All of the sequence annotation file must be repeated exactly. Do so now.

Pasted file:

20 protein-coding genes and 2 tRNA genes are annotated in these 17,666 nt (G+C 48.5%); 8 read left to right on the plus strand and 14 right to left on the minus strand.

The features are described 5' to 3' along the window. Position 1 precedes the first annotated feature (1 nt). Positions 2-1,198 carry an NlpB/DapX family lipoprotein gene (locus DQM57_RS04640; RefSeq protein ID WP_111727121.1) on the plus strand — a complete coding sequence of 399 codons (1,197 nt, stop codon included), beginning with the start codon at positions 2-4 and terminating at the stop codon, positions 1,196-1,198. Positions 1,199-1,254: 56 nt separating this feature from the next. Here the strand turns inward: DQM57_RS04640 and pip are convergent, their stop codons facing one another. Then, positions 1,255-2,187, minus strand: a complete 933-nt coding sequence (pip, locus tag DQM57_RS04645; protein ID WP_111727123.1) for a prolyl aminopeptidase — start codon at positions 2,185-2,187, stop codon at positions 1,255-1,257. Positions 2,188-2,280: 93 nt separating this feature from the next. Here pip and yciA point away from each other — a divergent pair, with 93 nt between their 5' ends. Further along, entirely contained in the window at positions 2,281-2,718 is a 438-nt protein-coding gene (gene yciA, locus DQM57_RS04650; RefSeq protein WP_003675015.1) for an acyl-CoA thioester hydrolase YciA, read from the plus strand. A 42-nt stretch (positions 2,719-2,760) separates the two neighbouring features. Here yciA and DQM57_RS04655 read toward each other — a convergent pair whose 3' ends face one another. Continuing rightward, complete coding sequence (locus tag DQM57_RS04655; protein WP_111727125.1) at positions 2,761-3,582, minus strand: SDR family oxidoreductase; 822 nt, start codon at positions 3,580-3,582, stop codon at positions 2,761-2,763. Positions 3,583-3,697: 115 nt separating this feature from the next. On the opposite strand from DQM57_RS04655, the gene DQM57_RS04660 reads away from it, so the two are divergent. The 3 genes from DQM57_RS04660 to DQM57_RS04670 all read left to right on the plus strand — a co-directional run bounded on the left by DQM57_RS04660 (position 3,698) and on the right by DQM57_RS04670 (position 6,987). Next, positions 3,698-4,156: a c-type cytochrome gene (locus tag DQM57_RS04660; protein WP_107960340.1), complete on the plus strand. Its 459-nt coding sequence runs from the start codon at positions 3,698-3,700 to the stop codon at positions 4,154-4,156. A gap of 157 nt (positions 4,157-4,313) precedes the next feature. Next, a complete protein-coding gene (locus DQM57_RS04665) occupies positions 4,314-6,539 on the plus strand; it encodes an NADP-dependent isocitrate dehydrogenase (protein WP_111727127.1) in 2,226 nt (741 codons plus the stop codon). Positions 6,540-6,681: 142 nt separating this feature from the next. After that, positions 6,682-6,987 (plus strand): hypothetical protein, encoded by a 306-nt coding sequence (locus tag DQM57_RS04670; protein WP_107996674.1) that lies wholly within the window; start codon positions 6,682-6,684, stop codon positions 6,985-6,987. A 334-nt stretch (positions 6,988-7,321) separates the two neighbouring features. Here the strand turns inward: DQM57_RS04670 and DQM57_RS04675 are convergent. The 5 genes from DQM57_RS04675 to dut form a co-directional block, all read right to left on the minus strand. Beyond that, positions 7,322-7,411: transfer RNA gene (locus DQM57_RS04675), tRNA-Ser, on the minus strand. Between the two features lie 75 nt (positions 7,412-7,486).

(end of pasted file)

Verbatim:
20 protein-coding genes and 2 tRNA genes are annotated in these 17,666 nt (G+C 48.5%); 8 read left to right on the plus strand and 14 right to left on the minus strand.

The features are described 5' to 3' along the window. Position 1 precedes the first annotated feature (1 nt). Positions 2-1,198 carry an NlpB/DapX family lipoprotein gene (locus DQM57_RS04640; RefSeq protein ID WP_111727121.1) on the plus strand — a complete coding sequence of 399 codons (1,197 nt, stop codon included), beginning with the start codon at positions 2-4 and terminating at the stop codon, positions 1,196-1,198. Positions 1,199-1,254: 56 nt separating this feature from the next. Here the strand turns inward: DQM57_RS04640 and pip are convergent, their stop codons facing one another. Then, positions 1,255-2,187, minus strand: a complete 933-nt coding sequence (pip, locus tag DQM57_RS04645; protein ID WP_111727123.1) for a prolyl aminopeptidase — start codon at positions 2,185-2,187, stop codon at positions 1,255-1,257. Positions 2,188-2,280: 93 nt separating this feature from the next. Here pip and yciA point away from each other — a divergent pair, with 93 nt between their 5' ends. Further along, entirely contained in the window at positions 2,281-2,718 is a 438-nt protein-coding gene (gene yciA, locus DQM57_RS04650; RefSeq protein WP_003675015.1) for an acyl-CoA thioester hydrolase YciA, read from the plus strand. A 42-nt stretch (positions 2,719-2,760) separates the two neighbouring features. Here yciA and DQM57_RS04655 read toward each other — a convergent pair whose 3' ends face one another. Continuing rightward, complete coding sequence (locus tag DQM57_RS04655; protein WP_111727125.1) at positions 2,761-3,582, minus strand: SDR family oxidoreductase; 822 nt, start codon at positions 3,580-3,582, stop codon at positions 2,761-2,763. Positions 3,583-3,697: 115 nt separating this feature from the next. On the opposite strand from DQM57_RS04655, the gene DQM57_RS04660 reads away from it, so the two are divergent. The 3 genes from DQM57_RS04660 to DQM57_RS04670 all read left to right on the plus strand — a co-directional run bounded on the left by DQM57_RS04660 (position 3,698) and on the right by DQM57_RS04670 (position 6,987). Next, positions 3,698-4,156: a c-type cytochrome gene (locus tag DQM57_RS04660; protein WP_107960340.1), complete on the plus strand. Its 459-nt coding sequence runs from the start codon at positions 3,698-3,700 to the stop codon at positions 4,154-4,156. A gap of 157 nt (positions 4,157-4,313) precedes the next feature. Next, a complete protein-coding gene (locus DQM57_RS04665) occupies positions 4,314-6,539 on the plus strand; it encodes an NADP-dependent isocitrate dehydrogenase (protein WP_111727127.1) in 2,226 nt (741 codons plus the stop codon). Positions 6,540-6,681: 142 nt separating this feature from the next. After that, positions 6,682-6,987 (plus strand): hypothetical protein, encoded by a 306-nt coding sequence (locus tag DQM57_RS04670; protein WP_107996674.1) that lies wholly within the window; start codon positions 6,682-6,684, stop codon positions 6,985-6,987. A 334-nt stretch (positions 6,988-7,321) separates the two neighbouring features. Here the strand turns inward: DQM57_RS04670 and DQM57_RS04675 are convergent. The 5 genes from DQM57_RS04675 to dut form a co-directional block, all read right to left on the minus strand. Beyond that, positions 7,322-7,411: transfer RNA gene (locus DQM57_RS04675), tRNA-Ser, on the minus strand. Between the two features lie 75 nt (positions 7,412-7,486).